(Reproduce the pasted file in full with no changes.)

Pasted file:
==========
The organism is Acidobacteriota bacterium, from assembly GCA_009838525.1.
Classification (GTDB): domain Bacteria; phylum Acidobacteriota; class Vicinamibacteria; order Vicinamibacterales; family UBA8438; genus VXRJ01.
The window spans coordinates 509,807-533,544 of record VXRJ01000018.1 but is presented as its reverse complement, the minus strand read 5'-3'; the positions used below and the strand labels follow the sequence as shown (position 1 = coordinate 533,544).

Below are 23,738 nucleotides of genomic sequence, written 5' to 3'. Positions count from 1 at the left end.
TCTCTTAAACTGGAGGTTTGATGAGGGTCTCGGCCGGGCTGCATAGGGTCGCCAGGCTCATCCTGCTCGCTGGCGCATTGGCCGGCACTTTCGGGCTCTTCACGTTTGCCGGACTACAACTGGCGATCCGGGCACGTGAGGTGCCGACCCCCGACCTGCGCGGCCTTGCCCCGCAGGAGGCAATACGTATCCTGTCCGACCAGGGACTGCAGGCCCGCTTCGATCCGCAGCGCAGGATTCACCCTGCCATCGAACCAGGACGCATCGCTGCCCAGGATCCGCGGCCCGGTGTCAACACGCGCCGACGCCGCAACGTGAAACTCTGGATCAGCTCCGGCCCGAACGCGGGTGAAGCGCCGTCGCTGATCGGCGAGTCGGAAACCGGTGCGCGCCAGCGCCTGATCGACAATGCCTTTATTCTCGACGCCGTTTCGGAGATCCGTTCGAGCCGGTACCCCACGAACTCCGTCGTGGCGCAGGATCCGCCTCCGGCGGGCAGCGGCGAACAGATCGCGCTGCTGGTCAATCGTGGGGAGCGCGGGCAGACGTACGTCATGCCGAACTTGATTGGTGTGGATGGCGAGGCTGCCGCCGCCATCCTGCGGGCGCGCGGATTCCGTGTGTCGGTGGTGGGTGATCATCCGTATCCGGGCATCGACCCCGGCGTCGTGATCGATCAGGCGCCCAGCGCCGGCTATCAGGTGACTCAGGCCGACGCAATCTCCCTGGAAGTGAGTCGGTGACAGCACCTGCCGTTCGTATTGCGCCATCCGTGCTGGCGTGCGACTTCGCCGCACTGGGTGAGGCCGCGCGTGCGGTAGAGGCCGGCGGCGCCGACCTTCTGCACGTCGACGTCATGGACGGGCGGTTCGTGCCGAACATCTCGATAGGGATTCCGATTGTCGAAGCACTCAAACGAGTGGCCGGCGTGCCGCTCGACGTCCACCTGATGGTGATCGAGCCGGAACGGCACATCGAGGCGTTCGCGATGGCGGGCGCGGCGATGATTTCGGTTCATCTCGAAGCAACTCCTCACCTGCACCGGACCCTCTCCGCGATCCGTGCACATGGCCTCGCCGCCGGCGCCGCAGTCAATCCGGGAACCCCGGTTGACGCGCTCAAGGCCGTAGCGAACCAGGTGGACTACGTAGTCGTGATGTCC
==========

The organism is Acidobacteriota bacterium, from assembly GCA_009838525.1.
Classification (GTDB): domain Bacteria; phylum Acidobacteriota; class Vicinamibacteria; order Vicinamibacterales; family UBA8438; genus VXRJ01.
The window spans coordinates 509,807-533,544 of record VXRJ01000018.1 but is presented as its reverse complement, the minus strand read 5'-3'; the positions used below and the strand labels follow the sequence as shown (position 1 = coordinate 533,544).

Below are 23,738 nucleotides of genomic sequence, written 5' to 3'. Positions count from 1 at the left end.
TCTCTTAAACTGGAGGTTTGATGAGGGTCTCGGCCGGGCTGCATAGGGTCGCCAGGCTCATCCTGCTCGCTGGCGCATTGGCCGGCACTTTCGGGCTCTTCACGTTTGCCGGACTACAACTGGCGATCCGGGCACGTGAGGTGCCGACCCCCGACCTGCGCGGCCTTGCCCCGCAGGAGGCAATACGTATCCTGTCCGACCAGGGACTGCAGGCCCGCTTCGATCCGCAGCGCAGGATTCACCCTGCCATCGAACCAGGACGCATCGCTGCCCAGGATCCGCGGCCCGGTGTCAACACGCGCCGACGCCGCAACGTGAAACTCTGGATCAGCTCCGGCCCGAACGCGGGTGAAGCGCCGTCGCTGATCGGCGAGTCGGAAACCGGTGCGCGCCAGCGCCTGATCGACAATGCCTTTATTCTCGACGCCGTTTCGGAGATCCGTTCGAGCCGGTACCCCACGAACTCCGTCGTGGCGCAGGATCCGCCTCCGGCGGGCAGCGGCGAACAGATCGCGCTGCTGGTCAATCGTGGGGAGCGCGGGCAGACGTACGTCATGCCGAACTTGATTGGTGTGGATGGCGAGGCTGCCGCCGCCATCCTGCGGGCGCGCGGATTCCGTGTGTCGGTGGTGGGTGATCATCCGTATCCGGGCATCGACCCCGGCGTCGTGATCGATCAGGCGCCCAGCGCCGGCTATCAGGTGACTCAGGCCGACGCAATCTCCCTGGAAGTGAGTCGGTGACAGCACCTGCCGTTCGTATTGCGCCATCCGTGCTGGCGTGCGACTTCGCCGCACTGGGTGAGGCCGCGCGTGCGGTAGAGGCCGGCGGCGCCGACCTTCTGCACGTCGACGTCATGGACGGGCGGTTCGTGCCGAACATCTCGATAGGGATTCCGATTGTCGAAGCACTCAAACGAGTGGCCGGCGTGCCGCTCGACGTCCACCTGATGGTGATCGAGCCGGAACGGCACATCGAGGCGTTCGCGATGGCGGGCGCGGCGATGATTTCGGTTCATCTCGAAGCAACTCCTCACCTGCACCGGACCCTCTCCGCGATCCGTGCACATGGCCTCGCCGCCGGCGCCGCAGTCAATCCGGGAACCCCGGTTGACGCGCTCAAGGCCGTAGCGAACCAGGTGGACTACGTAGTCGTGATGTCC